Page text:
When it comes to off-road vehicles, few automakers have nearly the same level of clout that Toyota has.
While Jeep has Rubicon, Ford Raptor, and Chevrolet ZR2, Toyota is the only automaker to offer a full lineup of off-road vehicles under the TRD Pro moniker. While the Tacoma and 4-Runner TRD Pro variants are often seen as the de-facto ambassadors of the brand, there are other TRD Pro models behind the scenes that do their best to bring a distinctive driving experience to buyers.
One of these is the vehicle featured here, the 2019 Toyota Tundra TRD Pro. With its brash lines, off-road hardware, and a unique identity, the Tundra aims to go to the same rugged places that some of its domestic rivals can only dream about going to. But can the Tundra TRD Pro achieve all these things without alienating some of the values that pickup truck buyers are looking for?
Brash and Eager To Please:
When one first looks at the Toyota Tundra TRD Pro, it still retains a very strong visual presence that amplifies its purposeful nature. At first glance, it’s tough to tell the 2019 version from the older 2015 to 2017 version that preceded it, with the two sharing basic details such as the “TOYOTA” scripted front grille, stamped rear fender mounted TRD Pro logos, and even the black hued wheels. However, our tester stands out when it comes to the finer side of things, with a big hood scoop, LED foglights from Rigid Industries, LED headlights, as well as its beefy front skid plate. Other touches include black chrome dual exhaust tips, and even all new BBS forged aluminum alloy wheels. This is despite the aging canvas, which has seen little change since the Tundra was refreshed for the 2014 model year.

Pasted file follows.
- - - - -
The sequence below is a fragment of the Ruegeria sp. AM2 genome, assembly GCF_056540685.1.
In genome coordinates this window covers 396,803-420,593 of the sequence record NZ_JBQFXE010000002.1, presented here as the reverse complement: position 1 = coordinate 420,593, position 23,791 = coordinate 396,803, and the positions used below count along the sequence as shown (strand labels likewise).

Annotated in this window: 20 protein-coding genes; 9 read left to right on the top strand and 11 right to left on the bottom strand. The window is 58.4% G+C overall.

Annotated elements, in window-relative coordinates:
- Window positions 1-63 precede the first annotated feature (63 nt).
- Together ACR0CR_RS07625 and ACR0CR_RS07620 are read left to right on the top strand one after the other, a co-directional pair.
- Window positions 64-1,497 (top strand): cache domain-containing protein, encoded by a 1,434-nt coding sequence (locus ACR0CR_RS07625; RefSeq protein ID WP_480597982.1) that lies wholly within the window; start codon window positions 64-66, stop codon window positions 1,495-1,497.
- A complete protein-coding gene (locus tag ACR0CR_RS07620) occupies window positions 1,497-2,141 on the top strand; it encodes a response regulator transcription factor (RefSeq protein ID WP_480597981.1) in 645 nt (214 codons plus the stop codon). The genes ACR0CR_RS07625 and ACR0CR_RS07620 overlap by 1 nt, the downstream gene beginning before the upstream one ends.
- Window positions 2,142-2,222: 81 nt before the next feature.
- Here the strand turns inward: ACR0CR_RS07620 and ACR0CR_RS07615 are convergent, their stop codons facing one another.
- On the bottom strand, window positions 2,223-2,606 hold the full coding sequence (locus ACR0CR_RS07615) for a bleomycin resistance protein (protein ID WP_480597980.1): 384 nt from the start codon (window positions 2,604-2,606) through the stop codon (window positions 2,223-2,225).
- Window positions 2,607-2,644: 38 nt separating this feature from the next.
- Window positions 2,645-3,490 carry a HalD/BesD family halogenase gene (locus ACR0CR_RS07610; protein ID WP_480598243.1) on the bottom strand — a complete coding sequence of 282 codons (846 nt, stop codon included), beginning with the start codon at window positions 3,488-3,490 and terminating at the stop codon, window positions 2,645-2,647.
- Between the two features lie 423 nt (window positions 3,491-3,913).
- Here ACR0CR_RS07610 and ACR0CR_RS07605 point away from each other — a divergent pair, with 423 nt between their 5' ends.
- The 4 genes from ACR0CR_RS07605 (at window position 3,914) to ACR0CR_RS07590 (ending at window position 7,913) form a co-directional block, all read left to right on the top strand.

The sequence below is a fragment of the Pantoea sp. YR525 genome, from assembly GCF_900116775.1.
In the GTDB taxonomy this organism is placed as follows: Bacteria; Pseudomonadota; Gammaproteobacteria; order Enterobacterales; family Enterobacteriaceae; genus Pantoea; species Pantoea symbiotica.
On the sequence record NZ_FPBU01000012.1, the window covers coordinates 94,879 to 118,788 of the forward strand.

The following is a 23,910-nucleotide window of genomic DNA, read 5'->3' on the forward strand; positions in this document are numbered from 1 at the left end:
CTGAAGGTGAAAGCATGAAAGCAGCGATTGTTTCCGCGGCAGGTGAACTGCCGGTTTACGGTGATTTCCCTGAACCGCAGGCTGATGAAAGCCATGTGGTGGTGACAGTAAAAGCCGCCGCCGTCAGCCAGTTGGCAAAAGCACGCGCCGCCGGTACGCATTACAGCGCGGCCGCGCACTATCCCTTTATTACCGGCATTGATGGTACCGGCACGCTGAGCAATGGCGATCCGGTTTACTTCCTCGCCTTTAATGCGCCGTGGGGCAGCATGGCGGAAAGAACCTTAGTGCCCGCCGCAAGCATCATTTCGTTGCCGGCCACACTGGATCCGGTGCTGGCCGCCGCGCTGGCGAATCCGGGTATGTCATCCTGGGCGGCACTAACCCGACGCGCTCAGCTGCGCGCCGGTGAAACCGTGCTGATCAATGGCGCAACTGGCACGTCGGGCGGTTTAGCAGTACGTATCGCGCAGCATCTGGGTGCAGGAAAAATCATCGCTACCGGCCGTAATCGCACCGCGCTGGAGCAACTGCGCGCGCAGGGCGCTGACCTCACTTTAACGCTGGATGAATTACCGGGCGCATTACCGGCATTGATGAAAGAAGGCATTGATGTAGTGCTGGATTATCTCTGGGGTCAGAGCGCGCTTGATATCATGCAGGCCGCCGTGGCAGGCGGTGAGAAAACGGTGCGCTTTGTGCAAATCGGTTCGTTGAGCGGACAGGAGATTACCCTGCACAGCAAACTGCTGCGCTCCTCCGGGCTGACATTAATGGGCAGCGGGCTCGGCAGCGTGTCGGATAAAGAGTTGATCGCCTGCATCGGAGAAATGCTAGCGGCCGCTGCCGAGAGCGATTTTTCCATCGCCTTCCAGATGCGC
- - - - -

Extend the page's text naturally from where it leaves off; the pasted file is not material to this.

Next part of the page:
While all this helped give our tester a distinct back woods busting appearance, it was missing one crucial detail, a set of running boards. While these were sacrificed for the sake of giving the truck maximum ground clearance, shorter occupants will have quite an experience climbing in and out of the truck after a day out in the town. While my fiancé (and guest stereo system tester) Emily was able to climb in and out with the help of the interior grab handle, the climb was too much for my mother, who was struggling with a knee injury during our tester’s stay with us, and her inability to formally get in the truck caused a last minute transportation change for our trek to church. We are hoping that the next generation model will at least have power operated running boards to help remedy this, and allow the truck to appeal to a wider range of drivers and passengers.